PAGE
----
When it comes to improvisation, Liverpool-based actor Trevor Fleming never shies away from a challenge. A member of comedy collective Impropriety, he is no stranger to endurance off-the-hoof performances, and will be taking part in the group’s next Improvathon (a 33.5 hour – or 2015 minute – non-stop show) at the end of next month; but before that, he is using his talents to help a cause close to his heart.
Trevor will be raising money for North West Cancer Research with a never-seen-before feat – by creating 300 characters and performing 300 improvised scenes over the course of 300 minutes, all in one go. Suggestions for the scenes will come from the audience, so he will have no idea what will be coming next, and he will have Impropriety chums to bounce off as required.
The event – unsurprisingly titled 300 – is also a tribute to his late parents Joe and Brenda. MADEUP had a chat with the man himself to find out more about this unique event…
Where did the idea for 300 come from?
I had agreed to perform at Embryo, a monthly cabaret night at 81 Renshaw, and needed a ten minute act. I came up with the idea of doing one small scene per minute based on a word – it went down really well, and I’ve performed it a few times since. A friend of mine happened to work for North West Cancer Research, and on a night out it just sort of popped into my head that it could be a good fundraiser. To the best of my knowledge its not been done anywhere else in the UK, possibly the world (but I may be wrong).
So the obvious question is – why settle on 300 minutes/ scenes?
I’d actually suggested 500 initially but as people wiser than I pointed out, that was rather a lot, and I could probably go a bit mad from that. So thinking about the audience’s perspective 300 seemed to be a nice round number, it works out at six episodes of 50 scenes with time for a small break.
How are you getting ready for the event and what about it are you looking forward to?
I’m trying to not think about it too much, if I do I may start planning characters and scenes – and that would negate the whole point of improvising. I’m just going in with an open, accepting mindset, and I hope to build on what the audience offers me.
What is it about improv that appeals to you as a performer?
It’s very liberating in a way. by not having the script there you’re relying on instinct an awful lot. It can be terrifying and amazing at the same time, and it opens up some fantastic opportunities as an actor. Many people have this opinion of improv as just a rehearsal or devising tool, that it isn’t ‘proper’ theatre, and that really upsets me and some of my colleagues in Impropriety. I’ve seen people in the audience crying with laughter one minute and then being stunned into silence the next. Just because the words and actions we use haven’t been written down before it doesn’t make them any less valid. Our audiences validate us, so there!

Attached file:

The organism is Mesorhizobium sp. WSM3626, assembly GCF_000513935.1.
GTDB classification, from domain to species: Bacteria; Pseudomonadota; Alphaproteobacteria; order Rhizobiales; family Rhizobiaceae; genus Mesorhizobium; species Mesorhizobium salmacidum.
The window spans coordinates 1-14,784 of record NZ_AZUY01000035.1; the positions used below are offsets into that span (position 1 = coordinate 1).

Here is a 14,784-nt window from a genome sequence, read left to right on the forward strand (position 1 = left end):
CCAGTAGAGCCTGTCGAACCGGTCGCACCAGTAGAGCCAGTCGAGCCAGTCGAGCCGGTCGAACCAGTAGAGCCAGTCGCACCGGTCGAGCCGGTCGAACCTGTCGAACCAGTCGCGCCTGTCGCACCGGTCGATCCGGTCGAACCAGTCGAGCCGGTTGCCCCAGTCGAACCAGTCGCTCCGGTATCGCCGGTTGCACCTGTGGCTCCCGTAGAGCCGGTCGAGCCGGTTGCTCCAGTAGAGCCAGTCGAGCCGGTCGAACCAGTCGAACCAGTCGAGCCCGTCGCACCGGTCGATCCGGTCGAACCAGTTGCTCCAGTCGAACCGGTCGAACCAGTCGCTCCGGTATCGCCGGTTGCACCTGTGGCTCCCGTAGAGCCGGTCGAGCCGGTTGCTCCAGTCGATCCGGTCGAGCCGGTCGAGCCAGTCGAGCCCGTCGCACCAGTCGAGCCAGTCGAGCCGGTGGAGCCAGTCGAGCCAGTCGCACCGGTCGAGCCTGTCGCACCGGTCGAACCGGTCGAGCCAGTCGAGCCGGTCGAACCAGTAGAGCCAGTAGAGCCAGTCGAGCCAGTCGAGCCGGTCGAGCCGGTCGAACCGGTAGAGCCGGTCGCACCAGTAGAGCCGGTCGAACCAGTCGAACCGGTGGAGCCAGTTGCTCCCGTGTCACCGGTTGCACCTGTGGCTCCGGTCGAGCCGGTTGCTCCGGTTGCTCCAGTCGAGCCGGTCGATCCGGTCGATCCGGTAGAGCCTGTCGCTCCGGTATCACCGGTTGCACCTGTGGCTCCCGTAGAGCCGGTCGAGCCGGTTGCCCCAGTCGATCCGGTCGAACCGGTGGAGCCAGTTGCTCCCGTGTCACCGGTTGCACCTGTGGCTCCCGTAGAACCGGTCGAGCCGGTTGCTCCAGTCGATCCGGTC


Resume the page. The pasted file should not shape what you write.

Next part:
The show is also a tribute to your parents, so why was that important?
I was born in Newry in Northern Ireland and I’m the youngest of six kids. My dad was a steel fixer and then a postman, he would say he was only ever unemployed for a week in his entire life, so thats something to aspire to. The memories of mum aren’t the strongest but I do remember that she was very caring, I’ve a memory of her delivering groceries to elderly people even after she had been diagnosed.
I think my dad despaired when he heard I was doing drama at uni. I did a bit of youth theatre back home and he probably hoped it was just a phase or something, but he came to see all the shows I did, so he was very supportive then and continued to be during my university life. I got my love of trivia and quizzes from dad, he would always quiz me on actors from films, asking what else they’d been in and things like that.
I’d say its a tribute because even now I always ask them for help when I’m stressed or worried or if I’ve an audition or something, I have a chat and feel a bit better. Now its time to help some other people who are scared or not feeling the best.
Catch 300 on March 7 at 81 Renshaw. The performance will consist of six 50 minute episodes starting hourly at 4pm, 5pm, 6pm, 7pm, 8pm and 9pm, with a ten minute break for audience and performers alike between episodes. Ticket prices are £3 for a single episode or £12 for the full six hours. Tickets will be available on the door, cash only.
If you can’t make the show but would still like to support the cause, donations can be made at Trev’s Just Giving page or by texting TREV94 and the amount (eg £3) to 70070.